“Fresh” opens as any typical romantic comedy does: A single, 20-something woman is on a date with a self-righteous, casually sexist man and she just wants to leave. When Noa (Daisy Edgar-Jones) recaps her date from the night before, her confidence-supplying best friend Mollie (Jonica Gibbs) talks Noa through her concerns. That night, Noa swipes through her dating apps only to run into more men who remind her of that terrible previous date. Just as Noa decides that true love is just not for her, she meets a man named Steve (Sebastian Stan) at the grocery store. His quirky remarks about grapes make her think that maybe he is worth a shot, and so their romance begins.
We’ve all seen this movie, right? Presumably at some point the man is going to say something stupid, causing the woman to break away from him in some sort of tear-induced monologue. And she’s going to go home and still miss him while he prepares ways to win her back. But in the end, all problems will be resolved, and they will embrace in a park in the pouring rain before they go on to live happily ever after. But that isn’t this movie. “Fresh” takes every convention in this formula and distorts it further and further as the narrative progresses. To be very clear, “Fresh” is not a rom-com, even if it really wants you to think so for the first 30 minutes. If the essence of “Fresh” could be quickly summarized, it would be something along the lines of a high-concept combination of “Get Out” and “Silence of the Lambs” hidden under a thinly-veiled guise of a meet-cute-induced romance.
After that veil is lifted and the movie commences its dark and disturbing plot, “Fresh” begins to find its form. While it is difficult to fully explain the nature of the film without giving away all its moments of excitement, there is a shift in Steve’s character that occurs at the expense of Noa. Admittedly, this is a predictable shift to a far less likable character, but that proves to be less of an issue for this story. Because while it’s pretty obvious that Steve has, to put it lightly, a dark side, the nature of that dark side is not obvious at all. The discovery of the depth of Steve’s derangement is what hooks the viewer. In many instances in the film, just when everything seems like it’s going to be a little too cliche and overly predictable, the movie knows exactly what to show you to buy it some extra time.
The way the film manages its tone is an absolute spectacle, switching between truly intense and disturbing scenes to lighthearted absurdism at the snap of a finger, with the audience never losing interest in the process. A fun and whimsical dance montage is immediately followed by Cronenbergian body horror. This transition is disturbing, shocking and brilliant. On top of that, the camerawork significantly adds to this atmosphere, crafting a balance of off-kilter angles and close-ups to build the unsettling air that looms over the entire film.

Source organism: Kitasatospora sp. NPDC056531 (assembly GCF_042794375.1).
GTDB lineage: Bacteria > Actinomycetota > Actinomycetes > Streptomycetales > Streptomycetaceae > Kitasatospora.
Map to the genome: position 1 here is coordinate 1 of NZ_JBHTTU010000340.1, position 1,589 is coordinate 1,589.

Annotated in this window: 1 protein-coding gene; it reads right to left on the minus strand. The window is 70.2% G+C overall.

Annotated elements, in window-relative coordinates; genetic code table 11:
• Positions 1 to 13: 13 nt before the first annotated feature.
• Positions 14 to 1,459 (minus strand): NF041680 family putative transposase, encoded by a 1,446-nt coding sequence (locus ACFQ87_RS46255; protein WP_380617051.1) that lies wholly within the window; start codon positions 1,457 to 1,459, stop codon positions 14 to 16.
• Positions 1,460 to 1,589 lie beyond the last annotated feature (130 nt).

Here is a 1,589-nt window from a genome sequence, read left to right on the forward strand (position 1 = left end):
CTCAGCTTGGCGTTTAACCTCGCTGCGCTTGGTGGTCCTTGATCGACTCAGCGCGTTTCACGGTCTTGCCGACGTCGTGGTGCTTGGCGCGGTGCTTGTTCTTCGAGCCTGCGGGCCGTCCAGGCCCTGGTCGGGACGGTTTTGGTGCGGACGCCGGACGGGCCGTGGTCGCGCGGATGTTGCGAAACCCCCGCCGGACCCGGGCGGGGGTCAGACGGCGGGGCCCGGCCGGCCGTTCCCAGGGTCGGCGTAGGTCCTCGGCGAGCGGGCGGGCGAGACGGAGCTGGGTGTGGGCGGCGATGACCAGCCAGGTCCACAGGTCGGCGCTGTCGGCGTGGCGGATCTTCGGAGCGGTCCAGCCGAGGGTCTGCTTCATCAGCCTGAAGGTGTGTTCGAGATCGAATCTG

The two lead performances by Edgar-Jones and Stan are wonderful, perfectly bringing to life the unique and clever screenplay by Lauryn Kahn and stylish directing by Mimi Cave. Stan plays a character that is charming, but also a terrifying sociopath, and he plays it well. From scene to scene, his demeanor can fluidly change from an eccentric, carefree individual to someone you hate with a passion. Edgar-Jones plays a character who faces just about the worst nightmare a person could imagine, and her performance flourishes when the film fixates on the nature of this nightmare. Her subtle emotional shifts boost the rest of the film by adding a humanistic element to its far-fetched concept.
While tears stream down her face as she realizes the situation she finds herself in, the camera closes in on her expression — very much anchoring the film in reality. While the film certainly has its fun with its occasional zaniness and gore, at its core, this is a movie about a man who does everything in his power to manipulate and control women. The movie, in all of its spectacles, never loses sight of this fact and, more importantly, never trivializes it.
“Fresh” maybe shouldn’t be a movie taken completely seriously. It’s a straight-to-Hulu, slightly camp, horror dark comedy. But it’s so well made and its vision is so clearly executed, one has no other choice but to respect it. Yes, it would be ideal if everyone could go and see this on the big screen, not distracted by any outside occurrences, purely absorbing the craft of the film as it was intended to be consumed. But to be completely honest, you could just as easily get an enjoyable, albeit completely different, viewing experience watching the film on a laptop in the comfort of your own home. This is not a movie for everyone, and its gory and unsettling but slightly comedic tone is anything but crowd pleasing. But for anyone who is interested after hearing that description, watching “Fresh” in all of its unique glory is a sight to behold.
Finn Kirkpatrick is a senior staff writer in the arts & culture section. He is a sophomore from Los Angeles, California intending to study Comparative Literature who likes to review movies and other things of that sort.